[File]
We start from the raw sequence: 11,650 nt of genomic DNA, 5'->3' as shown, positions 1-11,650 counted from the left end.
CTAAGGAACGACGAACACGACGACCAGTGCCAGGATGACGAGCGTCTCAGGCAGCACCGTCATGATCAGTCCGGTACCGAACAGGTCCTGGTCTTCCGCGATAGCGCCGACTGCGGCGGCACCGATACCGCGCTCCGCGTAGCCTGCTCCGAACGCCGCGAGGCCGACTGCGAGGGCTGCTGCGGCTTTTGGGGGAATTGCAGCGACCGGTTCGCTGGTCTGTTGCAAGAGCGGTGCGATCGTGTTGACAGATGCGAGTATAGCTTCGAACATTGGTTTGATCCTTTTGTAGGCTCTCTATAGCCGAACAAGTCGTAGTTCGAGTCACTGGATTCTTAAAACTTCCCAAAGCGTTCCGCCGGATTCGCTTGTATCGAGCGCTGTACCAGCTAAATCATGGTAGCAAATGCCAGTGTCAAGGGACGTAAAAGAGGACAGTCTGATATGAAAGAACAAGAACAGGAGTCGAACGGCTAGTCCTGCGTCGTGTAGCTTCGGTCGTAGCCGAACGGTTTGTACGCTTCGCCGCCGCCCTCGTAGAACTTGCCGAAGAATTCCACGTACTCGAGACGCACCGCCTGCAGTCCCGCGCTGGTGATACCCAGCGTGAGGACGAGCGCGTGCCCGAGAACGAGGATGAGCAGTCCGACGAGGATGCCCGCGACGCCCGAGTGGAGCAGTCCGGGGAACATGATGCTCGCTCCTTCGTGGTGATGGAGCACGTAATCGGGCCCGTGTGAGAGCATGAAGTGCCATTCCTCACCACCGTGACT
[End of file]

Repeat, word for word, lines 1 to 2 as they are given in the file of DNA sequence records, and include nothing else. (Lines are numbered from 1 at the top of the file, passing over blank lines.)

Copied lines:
We start from the raw sequence: 11,650 nt of genomic DNA, 5'->3' as shown, positions 1-11,650 counted from the left end.
CTAAGGAACGACGAACACGACGACCAGTGCCAGGATGACGAGCGTCTCAGGCAGCACCGTCATGATCAGTCCGGTACCGAACAGGTCCTGGTCTTCCGCGATAGCGCCGACTGCGGCGGCACCGATACCGCGCTCCGCGTAGCCTGCTCCGAACGCCGCGAGGCCGACTGCGAGGGCTGCTGCGGCTTTTGGGGGAATTGCAGCGACCGGTTCGCTGGTCTGTTGCAAGAGCGGTGCGATCGTGTTGACAGATGCGAGTATAGCTTCGAACATTGGTTTGATCCTTTTGTAGGCTCTCTATAGCCGAACAAGTCGTAGTTCGAGTCACTGGATTCTTAAAACTTCCCAAAGCGTTCCGCCGGATTCGCTTGTATCGAGCGCTGTACCAGCTAAATCATGGTAGCAAATGCCAGTGTCAAGGGACGTAAAAGAGGACAGTCTGATATGAAAGAACAAGAACAGGAGTCGAACGGCTAGTCCTGCGTCGTGTAGCTTCGGTCGTAGCCGAACGGTTTGTACGCTTCGCCGCCGCCCTCGTAGAACTTGCCGAAGAATTCCACGTACTCGAGACGCACCGCCTGCAGTCCCGCGCTGGTGATACCCAGCGTGAGGACGAGCGCGTGCCCGAGAACGAGGATGAGCAGTCCGACGAGGATGCCCGCGACGCCCGAGTGGAGCAGTCCGGGGAACATGATGCTCGCTCCTTCGTGGTGATGGAGCACGTAATCGGGCCCGTGTGAGAGCATGAAGTGCCATTCCTCACCACCGTGACT